All Nick wants to do is take his dying father for a perfect father-son weekend in the Scottish Highlands. It’s not much to ask, is it? A log cabin, a roaring fire, a bottle of fine whisky and two days to paper over the cracks in their relationship.
However, Nick didn’t plan on making the trip with a dead neighbour in the back of his car. Or the neighbour’s dog. He really didn’t plan on being pursued by a psychotic female assassin intent on collecting body parts. And he really, really didn’t plan on encountering a platoon of heavily armed mercenaries, or some very hungry boars, or a werewolf.
A Heart in the Right Place – a horror comedy about setting out with the very best intentions and then messing everything up.
A Heart in the Right Place is our new comedy horror novel. It ends up in the Scottish wilderness where Nick and his dad have to fight off evil crooks and mythical monsters. But it starts with a missed parcel and one of those “We’re Sorry We Missed You…” notes from the postman…
“Oz Bingley? Who on earth is Oz Bingley?” Nick asked of no one in particular. There was no one to ask. He was alone in his house.
Which was sort of the point. All morning he’d waited at home for the parcel to arrive. He should have been at work at the ChunkyMunky offices in Birmingham city centre but he’d taken an official duvet morning (they only got three a year) and waited for the parcel he knew was arriving.
He’d paid for next day, timed delivery. An extra twelve pounds it had cost him, but he couldn’t afford to miss this delivery. He’d been on high alert all morning, not daring to put on the radio or turn up the television in case he missed the knock at the door. He even went to the toilet in the dark so the noise of the extractor fan wouldn’t mask a particularly stealthy approach. That had been a mistake, on reflection. He’d been so worried about not wiping properly he’d been completely unable to go. He’d come out, walked past the front door on the way to the kitchen and there it was:
We have a parcel for you…
Sorry we missed you. Your item is:
There was a ticked box.
With your neighbour:
Oz Bingley, 42 Langollen Drive, Brandwood End, Birmingham
Nick fumed. Not as much as he would have done if they had ticked the box for being held at our depot, ready to collect the next working day. And at least it wouldn’t be a repeat of when the postman had left the parcel in your safe place. Said place being his bin. His actual wheelie bin rubbish bin. On bin day.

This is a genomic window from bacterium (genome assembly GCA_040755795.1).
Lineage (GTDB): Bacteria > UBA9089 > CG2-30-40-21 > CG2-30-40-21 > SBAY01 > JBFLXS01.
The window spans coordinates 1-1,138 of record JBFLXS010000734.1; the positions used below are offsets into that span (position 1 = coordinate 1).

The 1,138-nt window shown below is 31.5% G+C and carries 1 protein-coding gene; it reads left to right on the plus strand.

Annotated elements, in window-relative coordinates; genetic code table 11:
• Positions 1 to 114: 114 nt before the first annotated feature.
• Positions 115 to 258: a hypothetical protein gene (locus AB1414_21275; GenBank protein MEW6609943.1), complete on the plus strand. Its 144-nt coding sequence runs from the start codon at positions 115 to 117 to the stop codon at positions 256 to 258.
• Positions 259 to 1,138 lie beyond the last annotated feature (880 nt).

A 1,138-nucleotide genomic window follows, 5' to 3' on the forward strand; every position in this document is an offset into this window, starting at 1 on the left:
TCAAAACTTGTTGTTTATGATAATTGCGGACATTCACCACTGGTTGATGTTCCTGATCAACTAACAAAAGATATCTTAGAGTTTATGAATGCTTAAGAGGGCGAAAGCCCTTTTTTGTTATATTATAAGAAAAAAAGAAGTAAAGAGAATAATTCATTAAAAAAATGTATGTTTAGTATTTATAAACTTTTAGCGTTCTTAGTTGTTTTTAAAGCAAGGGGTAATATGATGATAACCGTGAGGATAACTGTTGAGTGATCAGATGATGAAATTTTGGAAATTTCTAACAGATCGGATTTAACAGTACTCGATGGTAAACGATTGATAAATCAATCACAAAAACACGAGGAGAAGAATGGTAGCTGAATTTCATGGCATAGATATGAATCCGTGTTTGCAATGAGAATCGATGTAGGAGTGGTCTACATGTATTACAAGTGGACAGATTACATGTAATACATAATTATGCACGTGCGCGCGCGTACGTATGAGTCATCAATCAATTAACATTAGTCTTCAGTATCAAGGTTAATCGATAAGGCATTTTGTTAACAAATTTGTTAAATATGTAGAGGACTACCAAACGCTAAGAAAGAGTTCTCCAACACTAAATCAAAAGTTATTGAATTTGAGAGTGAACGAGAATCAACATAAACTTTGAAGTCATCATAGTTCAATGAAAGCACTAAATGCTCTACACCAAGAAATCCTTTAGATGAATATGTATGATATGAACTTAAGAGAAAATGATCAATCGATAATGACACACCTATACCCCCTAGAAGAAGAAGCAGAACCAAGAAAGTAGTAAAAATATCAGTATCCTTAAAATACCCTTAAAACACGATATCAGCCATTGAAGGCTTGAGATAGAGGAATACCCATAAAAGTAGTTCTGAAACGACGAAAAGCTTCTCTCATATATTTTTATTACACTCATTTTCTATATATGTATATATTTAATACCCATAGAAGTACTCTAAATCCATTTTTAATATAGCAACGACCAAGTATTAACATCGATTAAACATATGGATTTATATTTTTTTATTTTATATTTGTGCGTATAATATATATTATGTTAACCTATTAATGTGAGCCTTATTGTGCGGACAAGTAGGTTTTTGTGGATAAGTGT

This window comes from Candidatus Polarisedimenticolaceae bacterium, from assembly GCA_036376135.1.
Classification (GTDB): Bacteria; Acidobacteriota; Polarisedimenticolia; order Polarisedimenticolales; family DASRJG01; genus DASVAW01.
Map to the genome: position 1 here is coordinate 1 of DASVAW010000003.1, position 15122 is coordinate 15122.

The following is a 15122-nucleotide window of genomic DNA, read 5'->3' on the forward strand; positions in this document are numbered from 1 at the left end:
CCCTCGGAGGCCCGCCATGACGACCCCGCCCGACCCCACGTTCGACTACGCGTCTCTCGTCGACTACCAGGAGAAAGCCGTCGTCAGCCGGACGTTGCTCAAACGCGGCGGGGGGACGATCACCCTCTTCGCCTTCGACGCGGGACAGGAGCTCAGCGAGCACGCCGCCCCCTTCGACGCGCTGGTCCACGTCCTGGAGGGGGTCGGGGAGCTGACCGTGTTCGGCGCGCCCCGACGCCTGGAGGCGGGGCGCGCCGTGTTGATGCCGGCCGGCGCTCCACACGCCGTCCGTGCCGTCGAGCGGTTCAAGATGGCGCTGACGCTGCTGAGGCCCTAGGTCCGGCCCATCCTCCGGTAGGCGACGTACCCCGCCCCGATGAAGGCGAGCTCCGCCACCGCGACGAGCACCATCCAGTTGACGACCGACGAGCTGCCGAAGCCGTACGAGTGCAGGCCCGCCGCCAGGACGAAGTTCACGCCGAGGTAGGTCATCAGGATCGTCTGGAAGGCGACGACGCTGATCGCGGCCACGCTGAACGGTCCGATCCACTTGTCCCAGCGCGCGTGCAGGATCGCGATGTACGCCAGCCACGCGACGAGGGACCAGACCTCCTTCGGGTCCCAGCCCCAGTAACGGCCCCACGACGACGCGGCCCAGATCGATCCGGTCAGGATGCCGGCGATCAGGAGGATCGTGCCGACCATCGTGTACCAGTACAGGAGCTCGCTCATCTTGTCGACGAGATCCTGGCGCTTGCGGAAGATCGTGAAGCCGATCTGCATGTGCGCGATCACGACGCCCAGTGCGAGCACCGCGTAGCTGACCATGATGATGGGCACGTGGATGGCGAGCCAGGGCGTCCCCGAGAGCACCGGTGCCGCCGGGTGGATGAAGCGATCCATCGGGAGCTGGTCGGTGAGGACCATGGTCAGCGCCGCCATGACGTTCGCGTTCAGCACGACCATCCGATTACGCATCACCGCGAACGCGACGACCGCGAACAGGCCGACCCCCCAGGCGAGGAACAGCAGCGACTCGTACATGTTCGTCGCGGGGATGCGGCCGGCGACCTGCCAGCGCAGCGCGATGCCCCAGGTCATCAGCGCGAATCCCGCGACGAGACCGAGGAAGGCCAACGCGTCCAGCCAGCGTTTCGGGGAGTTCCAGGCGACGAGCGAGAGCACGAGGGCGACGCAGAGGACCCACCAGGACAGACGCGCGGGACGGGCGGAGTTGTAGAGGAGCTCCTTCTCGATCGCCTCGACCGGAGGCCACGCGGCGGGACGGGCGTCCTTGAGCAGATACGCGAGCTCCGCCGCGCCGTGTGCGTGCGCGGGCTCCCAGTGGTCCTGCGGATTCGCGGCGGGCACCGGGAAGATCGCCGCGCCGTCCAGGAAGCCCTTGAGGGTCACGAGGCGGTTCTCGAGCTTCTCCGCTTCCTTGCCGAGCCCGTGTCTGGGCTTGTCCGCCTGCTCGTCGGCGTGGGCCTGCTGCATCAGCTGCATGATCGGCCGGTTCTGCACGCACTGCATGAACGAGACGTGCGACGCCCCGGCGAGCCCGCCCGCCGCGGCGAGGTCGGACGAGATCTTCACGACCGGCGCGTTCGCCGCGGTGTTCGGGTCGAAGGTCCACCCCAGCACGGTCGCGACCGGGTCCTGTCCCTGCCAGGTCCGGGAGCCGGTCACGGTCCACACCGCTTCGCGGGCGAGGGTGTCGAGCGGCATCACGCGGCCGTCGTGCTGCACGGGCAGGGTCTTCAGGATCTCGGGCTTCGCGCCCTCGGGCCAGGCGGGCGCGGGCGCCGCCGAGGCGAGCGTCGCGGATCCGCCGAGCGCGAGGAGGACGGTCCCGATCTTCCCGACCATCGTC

Nick still fumed.
Being forced to stay in, like a housebound oldster or a sickly child, even for a few hours had driven him near stir crazy. He could have been at work already, trying to fix the shitstorm which was the Kirkwood account. He could be at the gym, lifting weights and making a start on the New Year’s resolution he’d made five months ago. He could be in town buying an apology gift for Abigail. Or just getting drunk and leaving inappropriate and remorseful messages on her voicemail. Anything but waiting for a parcel which was apparently delivered by stealth ninjas.
How had they achieved this in complete silence? Why didn’t they knock the door or ring the bell? Nick went to the door and, looking past his beloved, imported Cadillac on the driveway, scanned the street for signs of the courier. Nothing. Maybe the slip had been there for hours.
He checked the address and crossed the street. Number forty-two was a large, detached house with a big brass knocker on the front door: a gurning lion’s face with a ring in its mouth. He banged it hard as the postman should have done at his house. It made a thunderous racket, which pleased Nick. There was nothing worse than knocking or ringing a door and being unsure whether it could be heard.
The noise set a dog barking inside. Nick listened intently. There was a low whining sound as well. No one came to the door.
He wondered what the appropriate time was to wait before knocking again. Knock too soon and it would appear rude. Wait too long and you were just waiting on someone’s doorstep doing nothing. He counted down from thirty to zero and then waited another minute before knocking again.
The barking dog set off again. He waited. Still nothing.
He looked at the card. Oz Bingley. 42 Langollen Drive.
Nick didn’t know his neighbours well. Tall fences made good neighbours and all that. He tried to recall seeing anyone coming in or out of that house. Was Oz a man’s name? He had a vague recollection an old woman lived there, but he hadn’t seen her for a while. Maybe she’d moved out.
He went back to his house and sat at the window, hoping to see Oz returning from some small task – like posting a letter. He checked the time and turned the TV on. He’d go and check again in an hour, and then he’d have to go into work.
Heide Goody is the stupid one in the writing partnership and Iain Grant is the sensible one. Together, they are the authors of over a dozen books.
The Clovenhoof series (in which Satan loses his job and has to move to Birmingham) has recently been optioned by a Hollywood production company.
Heide and Iain are both married, but not to each other.
Social Media Links:
Heide Goody Twitter
Iain Grant Twitter
G I V E A W A Y
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